Verbeek, Peter (1993): Lac de Gras to Kugluktuk. Spring 1994 issue of Nastawgan (Volume 21, No.1). Also, first part of

Layman, Bill and Lynda Holland (1999): Lac de Gras to Kugluktuk. Second part of

National Parks Service report "A Wild Rivers Survey" (1972).

Waldron, Levi (2002): Parent/Coppermine from Grenville Lake to Fairy Lake River and on to the Hood. .

NWT report on the Coppermine:

Information on Kugluk Territorial Park at Bloody Falls:

Private information sources:
Trip reports of Jack Goering (1966), Bob Matteson (1970), Wendy Grater (1977), Peter Verbeek (1993) and Bill Hosford (1996); Eric Morse's abridged version (1970) of Franklin's journal; conversations with Herb Pohl and Peter Verbeek.

Herb Pohl (kind, highly knowledgable, eager to help, showed us his slides and gave suggestions about the river, sorely missed); Peter Verbeek (lots of helpful information on rapids and campsites); Glenn Spence and Maureen Bretz (reports otherwise not accessible); Bill Hosford (trip report); George Luste, Faruk Ekich and Bill Blatch (information on rapids).

Locating Franklin's sites from the old journals:
Richardson (and so Franklin) reports observed coordinates (from sextant and chronometers) and also values obtained by dead reckoning from previous positions. His coordinates for latitudes and longitudes of positions on the Coppermine can differ from modern values by a few km and by up to 20 km respectively. For example, page 71 of Richardson gives the farthest west as 116d39', about 13 km west of the map value 116d21'.
Locating Franklin's campsites, etc seems to require a lot of pre-trip analysis; my one attempt en route (to fix the campsite of 11 July 1821 using relative data for it and Larrigan Creek from page 72 of Richardson) gave nonsense. According to Houston, surprisingly many people have tried to locate the sites and he suggests that they have been largely successful; I don't know whether the results are generally available.

Believe no map; trust no trip report, including this one. In the final analysis, you have to rely on your own judgement.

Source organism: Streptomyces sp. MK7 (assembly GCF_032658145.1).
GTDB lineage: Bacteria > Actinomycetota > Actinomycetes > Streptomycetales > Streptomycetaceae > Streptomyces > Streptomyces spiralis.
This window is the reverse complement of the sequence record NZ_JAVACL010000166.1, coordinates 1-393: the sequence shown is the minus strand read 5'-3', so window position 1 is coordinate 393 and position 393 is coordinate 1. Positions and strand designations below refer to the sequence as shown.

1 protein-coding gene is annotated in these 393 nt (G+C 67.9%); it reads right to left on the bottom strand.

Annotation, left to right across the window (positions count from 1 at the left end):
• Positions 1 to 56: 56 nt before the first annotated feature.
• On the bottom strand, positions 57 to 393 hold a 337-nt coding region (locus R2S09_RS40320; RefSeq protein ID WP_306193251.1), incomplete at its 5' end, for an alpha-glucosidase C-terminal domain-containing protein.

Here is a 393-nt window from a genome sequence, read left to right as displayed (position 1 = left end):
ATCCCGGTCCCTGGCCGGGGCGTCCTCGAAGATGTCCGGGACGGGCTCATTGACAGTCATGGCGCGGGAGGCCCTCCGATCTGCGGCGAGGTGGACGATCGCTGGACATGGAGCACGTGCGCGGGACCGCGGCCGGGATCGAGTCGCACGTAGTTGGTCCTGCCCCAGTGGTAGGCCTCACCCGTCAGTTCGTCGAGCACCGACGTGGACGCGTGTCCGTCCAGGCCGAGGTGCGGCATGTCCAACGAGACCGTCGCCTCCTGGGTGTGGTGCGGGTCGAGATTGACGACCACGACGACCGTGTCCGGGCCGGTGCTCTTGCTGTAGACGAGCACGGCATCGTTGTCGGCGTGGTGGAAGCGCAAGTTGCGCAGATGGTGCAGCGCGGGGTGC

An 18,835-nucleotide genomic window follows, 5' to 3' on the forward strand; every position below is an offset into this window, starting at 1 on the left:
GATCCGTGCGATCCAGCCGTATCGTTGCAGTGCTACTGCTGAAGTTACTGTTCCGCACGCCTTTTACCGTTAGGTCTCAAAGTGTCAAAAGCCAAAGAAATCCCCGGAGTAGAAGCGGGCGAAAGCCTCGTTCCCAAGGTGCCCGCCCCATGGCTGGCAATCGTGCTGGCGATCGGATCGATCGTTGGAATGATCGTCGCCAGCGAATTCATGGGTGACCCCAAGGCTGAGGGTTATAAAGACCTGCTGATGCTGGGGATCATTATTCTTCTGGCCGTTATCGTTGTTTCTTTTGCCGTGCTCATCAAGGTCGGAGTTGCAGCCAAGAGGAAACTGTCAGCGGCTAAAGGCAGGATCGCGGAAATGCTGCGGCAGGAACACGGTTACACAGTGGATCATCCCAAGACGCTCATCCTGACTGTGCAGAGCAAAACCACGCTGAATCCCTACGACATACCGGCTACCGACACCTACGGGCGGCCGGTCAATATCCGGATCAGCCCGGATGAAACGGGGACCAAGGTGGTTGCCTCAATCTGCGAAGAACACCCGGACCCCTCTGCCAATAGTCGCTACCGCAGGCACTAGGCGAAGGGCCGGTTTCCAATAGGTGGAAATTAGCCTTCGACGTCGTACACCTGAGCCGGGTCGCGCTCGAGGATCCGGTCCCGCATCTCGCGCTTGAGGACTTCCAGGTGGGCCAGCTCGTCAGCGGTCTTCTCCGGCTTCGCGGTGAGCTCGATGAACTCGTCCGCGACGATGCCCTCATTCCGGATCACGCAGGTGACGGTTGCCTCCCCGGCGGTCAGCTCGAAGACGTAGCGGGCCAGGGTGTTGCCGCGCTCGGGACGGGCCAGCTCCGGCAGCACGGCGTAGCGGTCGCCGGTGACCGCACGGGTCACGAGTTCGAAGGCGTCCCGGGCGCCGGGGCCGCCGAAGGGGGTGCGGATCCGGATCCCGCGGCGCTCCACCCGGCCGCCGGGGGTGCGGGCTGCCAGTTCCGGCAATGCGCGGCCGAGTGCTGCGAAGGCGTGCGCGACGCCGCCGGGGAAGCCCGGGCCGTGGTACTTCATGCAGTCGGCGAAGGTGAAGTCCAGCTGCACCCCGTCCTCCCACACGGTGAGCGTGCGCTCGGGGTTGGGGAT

The following describes what we did; there is no suggestion that you should do the same. The ratings are inexpert and are not adjusted for remoteness or run-out. The difficulties may be significantly different in different conditions.
The Parent is a small, pool-and-drop river with many boulder fields unrunnable at 2002 water levels; higher water will mean less dragging but may cause other difficulties. I counted 26 rapids and many swifts.
The Coppermine is a big river, not to be paddled lightly. Paddlers have died on it; this is no place for someone with something to prove. Intermediate skills are necessary for those travelling without a guide; guides have to be very good to get ww rookies down this one. Some rapids can be scouted from shore, but most have to be scouted from the boat, often in fast water with hazards. Some rapids are long with no easy exit; a dump could mean a long, cold, dangerous swim (and has meant it for some). It has been said that no one ever drowned on a portage. The standard count, from Richard Martin's 1962 trip, is 34 rapids, some very dangerous.
Tip: In big water, go to the inside of the curves.
Tip: In slow shallow water, go to the outside of the curves.

Background on the Parent:
We had little information on the Parent (Grenville to Redrock Lakes), other than it had been paddled (for example by Herb Pohl) and that we would be scrambling some (as was obvious from the maps). We chose this route for a number of reasons: little was known of it, the trip duration fitted our schedules, it is the road less travelled, we thought that Point Lake might be blowy and monotonous, we didn't want to chance seeing what the diamond mine is doing to the area, and it looked like fun to paddle a small river as well as a big one.
The Parent, starting from Grenville, was paddled the same year by Levi Waldron's group, on their way to the Hood! The Ross Hodgetts party of six intended to start at Grenville a week ahead of us but started at Redrock because of the low water.

Day-by-day report:

Abbreviations: L, R : river left, river right. Ped: portaged.

16 July, 2002:
Boyd flew us from Yellowknife in to the west end of Grenville Lake, in two flights. We assembled the boats and camped at the base of the esker; we walked around in the evening.

17 July:
We paddled down Grenville Lake, then entered the Parent River. We ran the upper part of the creek and dragged the rest to Rawalpindi Lake. After another 15 km or so, we saw a likely campsite at an esker and went for it, not knowing whether we would find anything better. We camped at the top, up a steep hill.

18 July:
Rawalpindi is actually two lakes; the creek between the upper and lower parts was a bump, grind and drag show. A series of rapids starts at the end of Rawalpindi, with ponds between, as follows: a CI, a CII drop (can be Ped R), a CI, a CI+, 500 m of dragging through a boulder field, a CII, and then 500 m of CII with boulders. We stopped for lunch just before the marked rapid upstream from the P in Parent; sure wish we had scouted the rapid, but it looked OK from upstream, and it was really only a CI+.